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Fresh Kicks 166: Carlton Doom

In this week’s Fresh Kicks mix, Belfast’s very own Carlton Doom delivers a 60-minute archive of his own productions, in the form of intoxicating breaks, guttural techno and lo-fi sounds. He also chats to Amy Fielding about AVA Festival, clubbing at 15, and producing under an alias

In September, Belfast native Carlton Doom — real name Chris Hanna — took to the stage for the return of the city’s very own AVA Festival, after delivering a standout Boiler Room back in 2019. On the line-up alongside the likes of Sally C, KiNK, Cromby and FJAAK, it was a surreal return for the crowd and artists alike. Through a mix of his own productions, some using Slipknot samples, and a tasty edit of T2’s ‘Heartbroken’ by Zeez, Doom reminded everyone exactly why he is one of the city’s most-loved DJs. “It felt exciting, and a little overwhelming,” Doom tells DJ Mag. 

“[It is] so much fun to hear extremely loud, bassy music, and so much fun to see so many friends that I hadn’t in so long. But, it was sensory overload at times after being a hermit. I had to take a few moments to myself to just calm down a little,” he laughs.

Returning to the fold was especially difficult for Doom this year, after taking a step back from music to focus on his mental health. He’s transparent, open and honest about his struggles, and shares his journey via social media. “I can now say, thankfully, my mental health is far better managed,” he says. “I was diagnosed bipolar, and trying to get medication that suited me, visiting various doctors and therapies. These things take time and I wasn’t in a great place.

“Alas, I withstood it all, feel better, and I’m now back making music again and feeling more confident.”

In terms of records, Doom has ticked off what he calls “bucket list material” this year, releasing his ‘Binmen, Machine, Insects & More’ EP via Lobster Theremin in September, and seeing his music supported by the likes of Jamie XX and Four Tet. It hasn’t always been dance music for Doom, though, and after first being introduced to sound systems through hip-hop and R&B, he took an interest in artists like Dr.Dre, Polow Da Don, Timbaland and Danjahandz.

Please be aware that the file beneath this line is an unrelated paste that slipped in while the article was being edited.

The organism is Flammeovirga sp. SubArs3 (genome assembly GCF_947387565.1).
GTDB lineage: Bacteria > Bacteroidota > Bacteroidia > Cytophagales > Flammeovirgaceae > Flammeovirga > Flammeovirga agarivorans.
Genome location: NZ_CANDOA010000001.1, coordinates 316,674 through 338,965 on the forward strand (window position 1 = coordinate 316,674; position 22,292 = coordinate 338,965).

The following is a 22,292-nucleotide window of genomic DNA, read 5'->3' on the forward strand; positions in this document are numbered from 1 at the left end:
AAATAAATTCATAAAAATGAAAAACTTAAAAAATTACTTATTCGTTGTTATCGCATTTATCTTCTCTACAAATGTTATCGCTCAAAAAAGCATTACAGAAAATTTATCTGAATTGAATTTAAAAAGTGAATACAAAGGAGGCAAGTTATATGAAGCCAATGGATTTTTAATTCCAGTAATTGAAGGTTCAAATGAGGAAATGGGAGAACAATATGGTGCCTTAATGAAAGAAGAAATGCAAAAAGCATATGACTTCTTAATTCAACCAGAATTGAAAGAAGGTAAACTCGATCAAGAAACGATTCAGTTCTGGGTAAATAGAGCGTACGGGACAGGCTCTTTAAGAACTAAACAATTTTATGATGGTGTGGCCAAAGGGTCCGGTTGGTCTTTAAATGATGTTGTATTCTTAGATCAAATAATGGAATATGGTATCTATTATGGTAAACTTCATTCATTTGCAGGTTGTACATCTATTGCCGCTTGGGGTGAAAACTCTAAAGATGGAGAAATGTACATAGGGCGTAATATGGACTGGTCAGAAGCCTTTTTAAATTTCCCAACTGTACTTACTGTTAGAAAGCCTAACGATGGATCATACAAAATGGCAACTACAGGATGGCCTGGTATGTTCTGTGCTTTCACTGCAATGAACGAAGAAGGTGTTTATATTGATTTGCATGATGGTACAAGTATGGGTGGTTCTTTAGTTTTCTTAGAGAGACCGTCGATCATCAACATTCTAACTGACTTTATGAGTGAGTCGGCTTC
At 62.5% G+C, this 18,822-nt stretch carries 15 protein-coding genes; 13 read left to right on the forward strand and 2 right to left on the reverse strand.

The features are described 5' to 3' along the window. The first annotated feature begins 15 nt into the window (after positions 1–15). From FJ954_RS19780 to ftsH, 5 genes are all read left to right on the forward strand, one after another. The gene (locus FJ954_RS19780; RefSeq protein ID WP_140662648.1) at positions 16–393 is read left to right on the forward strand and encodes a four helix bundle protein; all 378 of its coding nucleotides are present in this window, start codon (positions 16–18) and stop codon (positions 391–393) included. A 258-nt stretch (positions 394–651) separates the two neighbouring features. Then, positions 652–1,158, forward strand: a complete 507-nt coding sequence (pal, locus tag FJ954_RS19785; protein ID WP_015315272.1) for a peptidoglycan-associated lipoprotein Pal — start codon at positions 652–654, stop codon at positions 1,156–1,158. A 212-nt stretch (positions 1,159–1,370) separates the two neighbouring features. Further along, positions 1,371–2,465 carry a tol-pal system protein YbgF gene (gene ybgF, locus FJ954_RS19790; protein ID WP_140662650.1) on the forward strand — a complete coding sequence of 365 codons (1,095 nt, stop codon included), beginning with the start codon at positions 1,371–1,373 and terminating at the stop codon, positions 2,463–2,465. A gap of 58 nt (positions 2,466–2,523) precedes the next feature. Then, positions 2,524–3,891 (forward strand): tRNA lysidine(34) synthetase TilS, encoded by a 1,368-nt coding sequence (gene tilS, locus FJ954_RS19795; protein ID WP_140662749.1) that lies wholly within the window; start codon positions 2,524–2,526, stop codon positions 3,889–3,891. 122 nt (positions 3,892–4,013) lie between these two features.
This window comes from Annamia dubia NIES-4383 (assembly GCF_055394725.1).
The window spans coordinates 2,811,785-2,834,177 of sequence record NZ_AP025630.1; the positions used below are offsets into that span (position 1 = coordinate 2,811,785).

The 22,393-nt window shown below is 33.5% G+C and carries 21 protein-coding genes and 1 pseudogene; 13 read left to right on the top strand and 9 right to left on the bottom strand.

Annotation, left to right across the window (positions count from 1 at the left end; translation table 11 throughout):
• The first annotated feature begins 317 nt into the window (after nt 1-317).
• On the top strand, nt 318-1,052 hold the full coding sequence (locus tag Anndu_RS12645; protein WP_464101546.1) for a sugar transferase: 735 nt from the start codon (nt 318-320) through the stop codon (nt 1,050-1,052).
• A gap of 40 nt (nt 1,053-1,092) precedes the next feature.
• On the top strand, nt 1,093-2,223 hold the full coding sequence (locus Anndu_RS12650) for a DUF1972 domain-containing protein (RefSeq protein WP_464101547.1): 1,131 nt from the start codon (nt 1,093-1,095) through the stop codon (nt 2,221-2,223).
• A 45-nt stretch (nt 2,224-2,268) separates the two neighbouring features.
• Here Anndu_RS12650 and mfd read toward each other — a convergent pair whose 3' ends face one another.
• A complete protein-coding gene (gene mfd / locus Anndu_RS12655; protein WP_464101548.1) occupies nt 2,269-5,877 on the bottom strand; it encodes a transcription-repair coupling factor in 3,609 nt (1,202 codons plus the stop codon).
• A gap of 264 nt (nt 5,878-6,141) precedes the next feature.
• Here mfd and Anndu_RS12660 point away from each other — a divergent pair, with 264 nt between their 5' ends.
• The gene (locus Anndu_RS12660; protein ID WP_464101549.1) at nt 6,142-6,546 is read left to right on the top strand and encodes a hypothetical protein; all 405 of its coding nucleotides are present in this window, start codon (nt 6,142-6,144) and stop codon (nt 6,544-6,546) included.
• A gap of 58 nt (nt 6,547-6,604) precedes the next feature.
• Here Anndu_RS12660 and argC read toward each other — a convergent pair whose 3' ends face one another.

“I started going out when I was like 15, to a place called Skye,” Doom remembers. “Seven quid in and a pound a drink all night. It was when ‘Umbrella’ by Rihanna and stuff like that had just come out, and I’m not gonna lie, I absolutely loved it. [I] used to be able to convince the DJ to play Busta Rhymes ‘Break Ya Neck’ — what more could you ask for?”

Around the same time, Doom began producing hip-hop and R&B instrumentals, and selling them to singers via websites in the U.S.. Before long, and as soon as he was able, he began frequenting some of Belfast’s parties ran by the city’s beloved promoters — Shine, Stiff Kitten, Yello and Twitch — and the rest is history. “Twitch was definitely when I went ‘Holy Shit — what is all this?’,” he remembers. “Hearing proper house music, deep techno, broken techno, breaks... It was like an awakening. Twitch also gave me my first gig. I owe them guys a lot... an awful lot.”

As a producer, Doom’s work is exhilarating, inebriating and chaotic, peppering hard, abrasive electronics with fleeting samples and melodies. He’s released music via Hypercolour, Scuba’s Hotflush and Deep Sea Frequency, and although his most recent EPs and singles have landed under the Carlton Doom alias, his productions as Chris Hanna, which have seen him team up with the likes of Ejeca, are lighter, house-focused, club-driven tracks. “I think there’s something cool about hiding behind a little persona and creating away,” Doom says, speaking about his Jekyll-and-Hyde methodology when it comes to making music.

“I just find it fun... I had this whole idea that Carlton Doom was some mad electronic music chemist who lived underground in Ireland — performing his experiments like the intro to Ice Cube’s ‘Dr. Frankenstein’. That’s all sorta fallen away a little but it still comes back to me and makes me laugh.

“I think really it’s just freedom. Having more confidence hiding behind a new name, an alias, who is this person? What do they sound like? What’s their craic? Good fun. You get to be somebody you’re not.”

For his Fresh Kicks mix, Doom has dug deep into the archives, mixing 60 minutes of his own productions spanning from 2011 to 2021, “with the help of a few friends in there”. “I’m actually really proud of it,” he says, “It’s made to look back at how much music I’ve released over the last 10 years.”

Check out the mix below.

Carlton Doom / Emby ‘Life On Marble’ (Forthcoming)
Carlton Doom / Jamie Nevin ‘UM Comet’ (Unsigned)
Chris Hanna ‘Gramophonen’ (First Second Label)
Carlton Doom ‘Ghost Train’ (Unsigned)
Carlton Doom ‘Insects In The Jelly’ (Lobster Theremin)
Carlton Doom ‘'Ard’ (Hypercolour)
Carlton Doom ‘E Machine’ (Lobster Theremin)
Carlton Doom ‘2 Fizzies’ (Unsigned)
Ejeca ‘Meme (Chris Hanna remix)’ (Exploris)
Chris Hanna ‘Meat Factory’ (Exploris)
Carlton Doom ‘Butter Finger’ (Unsigned)
Carlton Doom / Mod Man ‘Les Freres Hereux’ (Unsigned)
Carlton Doom ‘Midnight Star’ (Unsigned)